Enthusiast
64 Vespa 150cc
Joined: 13 Sep 2008
Posts: 84
Location: N.Westchester County,NY
Tue Sep 16, 2008 7:55 am quote
Great minds think alike. Thanks for the tips. As luck would have it, I did indeed get a new fuel petcock along with a bunch of other parts that I anticipated I would need, before I pulled the bike apart. I am very dangerous with a parts catalog in my hands, as I imagine many of you are. The fuel tank was completely crudded up with about 2 inches of sludge on the bottom and around the petcock. I decided that the best way to tackle this job would be to pump out whatever fuel I could and fill the tank a quater of the way with some speedi-dri absorbent. I did remove the petcock before I did this, and put a piece of duct tape over the hole. With the fuel cap closed, I shook it vigorsly back and forth and up and down. This worked out really well. I was able to empty the contents out with a few shakes back and forth with both holes open. This left the inside of the tank nice and dry. I then put it in my sand blast cabinet and gave it a good bead blast from both sides, but only on the inside of the tank, taking care not to damage the original paint. I then installed the new petcock and a new fuel hose with an original type clamp and problem no.2 has been checked off my list. Next step, the motor.

fuel 3.JPG

fuel 2.JPG

r 15.JPG

Enthusiast
64 Vespa 150cc
Joined: 13 Sep 2008
Posts: 84
Location: N.Westchester County,NY
Thu Sep 18, 2008 7:11 am quote
With the day off yesterday, I decided I would put back the gas tank and get this scooter running, however I realized that I would still need to address the motor noise and so with little hesitation, I pulled out the motor. I decided at this point to pull off the glove box and tail lamp as well and give it a good cleaning and polishing.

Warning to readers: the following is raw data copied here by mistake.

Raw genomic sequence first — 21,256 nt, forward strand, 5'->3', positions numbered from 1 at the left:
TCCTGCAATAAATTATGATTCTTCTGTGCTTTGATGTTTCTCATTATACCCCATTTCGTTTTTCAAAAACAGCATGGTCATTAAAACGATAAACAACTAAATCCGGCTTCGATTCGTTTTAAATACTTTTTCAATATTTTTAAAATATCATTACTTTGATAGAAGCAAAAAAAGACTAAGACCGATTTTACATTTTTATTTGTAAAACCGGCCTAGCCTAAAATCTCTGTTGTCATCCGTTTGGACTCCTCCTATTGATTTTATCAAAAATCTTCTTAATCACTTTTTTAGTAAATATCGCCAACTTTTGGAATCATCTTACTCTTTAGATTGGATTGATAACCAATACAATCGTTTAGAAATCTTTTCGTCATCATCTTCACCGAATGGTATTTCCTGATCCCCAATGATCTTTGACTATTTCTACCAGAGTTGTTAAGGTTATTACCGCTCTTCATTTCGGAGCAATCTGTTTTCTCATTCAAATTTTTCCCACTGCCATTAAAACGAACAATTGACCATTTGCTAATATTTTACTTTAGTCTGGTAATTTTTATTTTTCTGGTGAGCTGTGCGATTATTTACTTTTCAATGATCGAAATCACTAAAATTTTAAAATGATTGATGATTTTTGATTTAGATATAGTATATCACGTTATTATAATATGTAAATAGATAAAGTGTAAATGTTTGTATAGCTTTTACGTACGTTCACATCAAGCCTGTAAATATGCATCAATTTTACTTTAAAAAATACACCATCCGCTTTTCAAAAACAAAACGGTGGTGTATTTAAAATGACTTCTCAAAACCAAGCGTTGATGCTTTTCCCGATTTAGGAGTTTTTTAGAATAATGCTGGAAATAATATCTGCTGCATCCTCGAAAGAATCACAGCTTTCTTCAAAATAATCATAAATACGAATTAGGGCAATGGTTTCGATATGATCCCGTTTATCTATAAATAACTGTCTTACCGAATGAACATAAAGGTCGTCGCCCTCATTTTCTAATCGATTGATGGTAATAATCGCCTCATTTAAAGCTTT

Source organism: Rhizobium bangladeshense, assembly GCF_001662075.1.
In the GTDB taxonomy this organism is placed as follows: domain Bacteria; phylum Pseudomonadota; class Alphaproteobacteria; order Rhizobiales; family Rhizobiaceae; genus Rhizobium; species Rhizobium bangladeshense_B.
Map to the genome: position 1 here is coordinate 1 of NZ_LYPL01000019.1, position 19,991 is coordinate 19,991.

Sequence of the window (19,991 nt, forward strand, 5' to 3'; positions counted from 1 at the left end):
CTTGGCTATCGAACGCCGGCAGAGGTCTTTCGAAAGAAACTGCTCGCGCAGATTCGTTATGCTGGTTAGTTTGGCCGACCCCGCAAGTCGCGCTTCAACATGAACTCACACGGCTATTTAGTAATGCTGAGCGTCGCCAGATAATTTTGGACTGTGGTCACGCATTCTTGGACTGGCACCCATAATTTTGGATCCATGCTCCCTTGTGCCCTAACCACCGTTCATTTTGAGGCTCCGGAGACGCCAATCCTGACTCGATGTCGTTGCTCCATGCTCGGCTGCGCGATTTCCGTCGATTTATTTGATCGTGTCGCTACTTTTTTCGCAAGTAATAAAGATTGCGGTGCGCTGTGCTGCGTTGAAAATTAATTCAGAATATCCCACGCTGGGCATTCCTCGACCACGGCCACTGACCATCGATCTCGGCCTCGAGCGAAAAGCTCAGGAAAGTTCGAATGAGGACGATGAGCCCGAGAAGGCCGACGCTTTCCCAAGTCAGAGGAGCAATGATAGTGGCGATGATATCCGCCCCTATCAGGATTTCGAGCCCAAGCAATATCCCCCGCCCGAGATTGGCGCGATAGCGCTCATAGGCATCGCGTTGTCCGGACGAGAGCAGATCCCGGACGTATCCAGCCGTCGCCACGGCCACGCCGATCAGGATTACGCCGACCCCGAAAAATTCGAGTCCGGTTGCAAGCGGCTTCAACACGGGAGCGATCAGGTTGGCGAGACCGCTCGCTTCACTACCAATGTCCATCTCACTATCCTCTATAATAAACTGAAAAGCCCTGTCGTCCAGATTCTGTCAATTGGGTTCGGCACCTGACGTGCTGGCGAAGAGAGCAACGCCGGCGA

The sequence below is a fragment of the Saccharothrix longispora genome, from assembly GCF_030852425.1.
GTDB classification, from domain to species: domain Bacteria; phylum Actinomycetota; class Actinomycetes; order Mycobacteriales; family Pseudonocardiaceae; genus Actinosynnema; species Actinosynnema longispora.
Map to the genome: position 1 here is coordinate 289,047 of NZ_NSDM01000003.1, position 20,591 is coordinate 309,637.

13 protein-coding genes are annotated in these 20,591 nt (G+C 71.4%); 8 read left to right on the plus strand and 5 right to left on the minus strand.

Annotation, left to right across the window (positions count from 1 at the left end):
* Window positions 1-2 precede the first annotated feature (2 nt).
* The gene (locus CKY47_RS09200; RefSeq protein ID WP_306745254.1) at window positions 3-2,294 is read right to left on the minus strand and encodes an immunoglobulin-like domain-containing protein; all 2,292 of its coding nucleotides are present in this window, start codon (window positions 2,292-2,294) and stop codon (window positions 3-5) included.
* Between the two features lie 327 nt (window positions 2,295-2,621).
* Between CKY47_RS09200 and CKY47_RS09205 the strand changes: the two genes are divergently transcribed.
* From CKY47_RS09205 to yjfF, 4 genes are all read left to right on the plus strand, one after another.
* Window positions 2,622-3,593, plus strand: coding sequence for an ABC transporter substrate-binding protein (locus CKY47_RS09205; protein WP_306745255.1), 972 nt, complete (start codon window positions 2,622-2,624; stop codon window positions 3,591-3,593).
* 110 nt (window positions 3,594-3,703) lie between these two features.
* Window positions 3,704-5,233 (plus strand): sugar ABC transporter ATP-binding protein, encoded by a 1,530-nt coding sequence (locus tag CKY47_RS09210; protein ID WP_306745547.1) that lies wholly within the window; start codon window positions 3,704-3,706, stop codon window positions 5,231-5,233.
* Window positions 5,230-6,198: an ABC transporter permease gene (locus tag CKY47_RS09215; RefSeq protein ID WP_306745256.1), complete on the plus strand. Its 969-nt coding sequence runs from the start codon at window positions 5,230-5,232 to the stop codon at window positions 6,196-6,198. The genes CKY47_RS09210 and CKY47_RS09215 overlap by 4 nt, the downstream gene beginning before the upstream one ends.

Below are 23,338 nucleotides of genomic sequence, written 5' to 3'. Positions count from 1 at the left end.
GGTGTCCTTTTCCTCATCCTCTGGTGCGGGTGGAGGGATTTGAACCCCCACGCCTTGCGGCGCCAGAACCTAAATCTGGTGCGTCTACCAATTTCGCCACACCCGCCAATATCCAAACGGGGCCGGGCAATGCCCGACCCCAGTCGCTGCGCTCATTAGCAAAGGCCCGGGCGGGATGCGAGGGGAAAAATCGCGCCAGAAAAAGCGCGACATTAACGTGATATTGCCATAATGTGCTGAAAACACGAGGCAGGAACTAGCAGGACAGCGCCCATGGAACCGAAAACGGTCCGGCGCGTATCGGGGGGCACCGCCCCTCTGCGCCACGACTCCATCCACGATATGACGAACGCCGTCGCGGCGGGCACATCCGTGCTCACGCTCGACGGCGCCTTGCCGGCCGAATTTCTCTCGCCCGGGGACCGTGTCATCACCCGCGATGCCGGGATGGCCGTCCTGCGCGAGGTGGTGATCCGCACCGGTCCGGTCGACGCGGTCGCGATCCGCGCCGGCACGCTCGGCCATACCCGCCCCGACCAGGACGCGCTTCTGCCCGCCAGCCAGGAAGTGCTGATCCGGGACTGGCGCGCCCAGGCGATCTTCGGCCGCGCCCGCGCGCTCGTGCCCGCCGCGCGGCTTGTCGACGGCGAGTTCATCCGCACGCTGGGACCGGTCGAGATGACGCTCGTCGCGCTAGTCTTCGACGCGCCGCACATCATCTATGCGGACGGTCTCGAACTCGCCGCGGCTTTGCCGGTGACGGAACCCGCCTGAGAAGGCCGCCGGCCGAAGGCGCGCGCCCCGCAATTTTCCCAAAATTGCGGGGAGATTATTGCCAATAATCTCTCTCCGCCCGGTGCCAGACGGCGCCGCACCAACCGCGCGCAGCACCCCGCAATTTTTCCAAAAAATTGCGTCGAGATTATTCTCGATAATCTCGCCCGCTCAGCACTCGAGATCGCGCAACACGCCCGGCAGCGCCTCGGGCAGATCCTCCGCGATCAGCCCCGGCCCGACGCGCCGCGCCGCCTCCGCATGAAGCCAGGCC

dirty motor 4.JPG

recon 2.JPG

recon 7.JPG

Member
Joined: 08 Sep 2008
Posts: 13
Location: South Africa
Thu Sep 18, 2008 7:23 am quote
What a lovely project you've got there!

How did you manage to get hold of such a beauty, and the cost to it?

Do you find original spares?

I would be interested in knowing where to get hold of some original spares - got a 1963 160GS original. She's pretty ok for the moment, but some minor things needs attention. Still 6V, I do struggle with the electrical issues getting the lights work properly. I don't know where to start.
Enthusiast
64 Vespa 150cc
Joined: 13 Sep 2008
Posts: 84
Location: N.Westchester County,NY
Thu Sep 18, 2008 7:24 am quote
After alot of scrubbing, I was able to get the engine to look really nice. I then decided to pull the head off and take a peak inside. The cylinder was in good shape as well as the piston, so the noise has to be coming from down low. At this point, I decided to send the motor out to someone who is more familiar than I am with these motors, so off to Scooters Originali it goes. Gene had done a great job on my wifes motor so I am excited to get this one done by him as well. This will now leave me more time to do a thorough cleaning and buff/wax on the bike, while the motor is away. I will also replace some of the grommets and small rubber bits to give it a more tidy look.

clean motor 2.JPG

piston.JPG

motor parts 3.JPG



Last edited by 64Scoot on Thu Sep 18, 2008 2:48 pm; edited 1 time in total
Enthusiast
64 Vespa 150cc
Joined: 13 Sep 2008
Posts: 84
Location: N.Westchester County,NY
Thu Sep 18, 2008 7:33 am quote
skoeter wrote:
What a lovely project you've got there!

How did you manage to get hold of such a beauty, and the cost to it?

Do you find original spares?

I would be interested in knowing where to get hold of some original spares - got a 1963 160GS original. She's pretty ok for the moment, but some minor things needs attention. Still 6V, I do struggle with the electrical issues getting the lights work properly. I don't know where to start.
Thanks for the kind words. Spares are plentiful here in the US. Quality of spares seems to be one of the big issues that I have found. As far as the 6v electrical system, I have found it to be ok, as long as all your wires are in good shape and all your bulbs are 6v, which is what the issues were with mine. Start by pulling off your headlamp and tail lamp and checking the connections and making sure you have the correct bulbs in place.